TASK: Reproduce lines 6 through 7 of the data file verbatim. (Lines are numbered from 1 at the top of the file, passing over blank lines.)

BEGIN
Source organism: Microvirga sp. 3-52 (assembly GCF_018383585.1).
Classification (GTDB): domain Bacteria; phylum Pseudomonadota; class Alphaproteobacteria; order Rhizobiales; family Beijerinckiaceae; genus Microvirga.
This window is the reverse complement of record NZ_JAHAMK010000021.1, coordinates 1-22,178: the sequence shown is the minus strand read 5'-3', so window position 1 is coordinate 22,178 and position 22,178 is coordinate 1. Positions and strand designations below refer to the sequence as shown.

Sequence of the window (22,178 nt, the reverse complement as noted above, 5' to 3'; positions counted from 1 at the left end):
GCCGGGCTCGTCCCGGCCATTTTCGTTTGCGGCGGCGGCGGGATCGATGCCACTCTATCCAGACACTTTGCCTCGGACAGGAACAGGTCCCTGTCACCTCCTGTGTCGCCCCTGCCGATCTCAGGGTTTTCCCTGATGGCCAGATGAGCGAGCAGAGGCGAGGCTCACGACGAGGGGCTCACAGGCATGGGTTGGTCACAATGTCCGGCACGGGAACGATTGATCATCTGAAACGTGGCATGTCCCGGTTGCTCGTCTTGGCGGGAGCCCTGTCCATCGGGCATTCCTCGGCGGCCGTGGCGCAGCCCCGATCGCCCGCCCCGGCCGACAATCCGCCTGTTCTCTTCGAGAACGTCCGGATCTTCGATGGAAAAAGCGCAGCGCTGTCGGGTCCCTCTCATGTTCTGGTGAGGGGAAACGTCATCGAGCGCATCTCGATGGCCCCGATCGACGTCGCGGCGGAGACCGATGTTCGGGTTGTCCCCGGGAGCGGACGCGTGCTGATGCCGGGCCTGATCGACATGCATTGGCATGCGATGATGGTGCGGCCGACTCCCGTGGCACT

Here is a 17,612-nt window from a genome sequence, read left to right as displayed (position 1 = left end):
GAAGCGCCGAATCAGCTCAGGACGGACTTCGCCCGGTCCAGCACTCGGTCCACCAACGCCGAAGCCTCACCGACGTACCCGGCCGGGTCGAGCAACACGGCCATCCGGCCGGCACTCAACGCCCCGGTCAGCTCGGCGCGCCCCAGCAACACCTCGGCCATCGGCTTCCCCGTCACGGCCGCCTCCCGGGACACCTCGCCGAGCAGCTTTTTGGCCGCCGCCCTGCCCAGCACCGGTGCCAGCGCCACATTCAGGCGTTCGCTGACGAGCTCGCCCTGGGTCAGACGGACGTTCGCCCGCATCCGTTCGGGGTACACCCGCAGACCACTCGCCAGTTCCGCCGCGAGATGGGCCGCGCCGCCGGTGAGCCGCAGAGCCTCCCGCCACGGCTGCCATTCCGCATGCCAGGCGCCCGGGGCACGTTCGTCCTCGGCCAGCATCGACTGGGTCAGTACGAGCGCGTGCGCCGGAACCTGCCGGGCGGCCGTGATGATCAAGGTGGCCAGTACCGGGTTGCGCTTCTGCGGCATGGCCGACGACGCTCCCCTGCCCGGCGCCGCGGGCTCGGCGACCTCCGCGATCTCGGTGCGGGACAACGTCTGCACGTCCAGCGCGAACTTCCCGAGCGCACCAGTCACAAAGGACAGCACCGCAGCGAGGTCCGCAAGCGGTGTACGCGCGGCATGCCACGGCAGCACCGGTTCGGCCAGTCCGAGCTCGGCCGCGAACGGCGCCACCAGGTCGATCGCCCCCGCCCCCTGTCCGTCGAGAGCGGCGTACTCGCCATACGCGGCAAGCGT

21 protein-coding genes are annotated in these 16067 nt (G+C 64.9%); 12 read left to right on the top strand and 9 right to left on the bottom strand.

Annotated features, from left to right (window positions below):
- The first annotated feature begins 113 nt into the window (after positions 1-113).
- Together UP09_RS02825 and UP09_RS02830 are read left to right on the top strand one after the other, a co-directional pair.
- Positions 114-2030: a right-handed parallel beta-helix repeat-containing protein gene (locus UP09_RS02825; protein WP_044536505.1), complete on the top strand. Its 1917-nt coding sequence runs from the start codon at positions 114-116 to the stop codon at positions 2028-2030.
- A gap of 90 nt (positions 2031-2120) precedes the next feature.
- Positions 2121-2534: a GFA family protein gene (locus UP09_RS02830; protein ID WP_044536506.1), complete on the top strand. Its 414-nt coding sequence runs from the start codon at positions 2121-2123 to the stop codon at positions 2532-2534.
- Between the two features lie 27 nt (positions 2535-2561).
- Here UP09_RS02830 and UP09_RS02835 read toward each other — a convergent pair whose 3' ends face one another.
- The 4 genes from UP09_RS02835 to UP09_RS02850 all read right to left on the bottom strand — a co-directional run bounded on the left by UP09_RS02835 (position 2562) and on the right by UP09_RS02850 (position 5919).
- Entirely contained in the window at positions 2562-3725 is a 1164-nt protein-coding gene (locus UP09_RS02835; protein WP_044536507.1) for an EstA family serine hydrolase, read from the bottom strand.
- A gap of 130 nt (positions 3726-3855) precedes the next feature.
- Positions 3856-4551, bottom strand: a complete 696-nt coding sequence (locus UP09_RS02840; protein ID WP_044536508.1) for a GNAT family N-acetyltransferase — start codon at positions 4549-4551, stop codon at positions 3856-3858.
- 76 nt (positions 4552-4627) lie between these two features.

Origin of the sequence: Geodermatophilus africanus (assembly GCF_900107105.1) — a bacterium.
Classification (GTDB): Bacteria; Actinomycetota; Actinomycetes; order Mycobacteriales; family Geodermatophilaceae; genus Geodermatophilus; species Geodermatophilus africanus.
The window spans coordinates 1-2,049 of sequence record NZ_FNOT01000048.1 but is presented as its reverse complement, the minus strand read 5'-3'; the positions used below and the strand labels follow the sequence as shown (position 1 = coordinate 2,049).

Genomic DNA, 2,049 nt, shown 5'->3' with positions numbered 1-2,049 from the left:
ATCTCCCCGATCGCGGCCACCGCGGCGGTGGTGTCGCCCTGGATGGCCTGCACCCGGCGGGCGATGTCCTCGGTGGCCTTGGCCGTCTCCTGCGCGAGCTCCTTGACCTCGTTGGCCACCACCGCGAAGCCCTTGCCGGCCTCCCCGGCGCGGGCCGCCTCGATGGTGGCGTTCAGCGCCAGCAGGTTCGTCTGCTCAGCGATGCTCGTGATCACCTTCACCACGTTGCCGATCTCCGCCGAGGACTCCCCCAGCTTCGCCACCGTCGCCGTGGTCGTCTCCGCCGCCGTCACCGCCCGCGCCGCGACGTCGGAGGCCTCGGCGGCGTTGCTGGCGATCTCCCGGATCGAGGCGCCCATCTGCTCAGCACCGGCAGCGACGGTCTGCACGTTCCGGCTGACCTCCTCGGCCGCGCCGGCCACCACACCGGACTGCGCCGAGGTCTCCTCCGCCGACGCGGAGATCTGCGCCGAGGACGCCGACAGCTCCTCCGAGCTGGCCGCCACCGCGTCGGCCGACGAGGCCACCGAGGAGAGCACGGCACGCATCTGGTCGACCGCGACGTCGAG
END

Here is a 17,612-nt window from a genome sequence, read left to right as displayed (position 1 = left end):
GAAGCGCCGAATCAGCTCAGGACGGACTTCGCCCGGTCCAGCACTCGGTCCACCAACGCCGAAGCCTCACCGACGTACCCGGCCGGGTCGAGCAACACGGCCATCCGGCCGGCACTCAACGCCCCGGTCAGCTCGGCGCGCCCCAGCAACACCTCGGCCATCGGCTTCCCCGTCACGGCCGCCTCCCGGGACACCTCGCCGAGCAGCTTTTTGGCCGCCGCCCTGCCCAGCACCGGTGCCAGCGCCACATTCAGGCGTTCGCTGACGAGCTCGCCCTGGGTCAGACGGACGTTCGCCCGCATCCGTTCGGGGTACACCCGCAGACCACTCGCCAGTTCCGCCGCGAGATGGGCCGCGCCGCCGGTGAGCCGCAGAGCCTCCCGCCACGGCTGCCATTCCGCATGCCAGGCGCCCGGGGCACGTTCGTCCTCGGCCAGCATCGACTGGGTCAGTACGAGCGCGTGCGCCGGAACCTGCCGGGCGGCCGTGATGATCAAGGTGGCCAGTACCGGGTTGCGCTTCTGCGGCATGGCCGACGACGCTCCCCTGCCCGGCGCCGCGGGCTCGGCGACCTCCGCGATCTCGGTGCGGGACAACGTCTGCACGTCCAGCGCGAACTTCCCGAGCGCACCAGTCACAAAGGACAGCACCGCAGCGAGGTCCGCAAGCGGTGTACGCGCGGCATGCCACGGCAGCACCGGTTCGGCCAGTCCGAGCTCGGCCGCGAACGGCGCCACCAGGTCGATCGCCCCCGCCCCCTGTCCGTCGAGAGCGGCGTACTCGCCATACGCGGCAAGCGT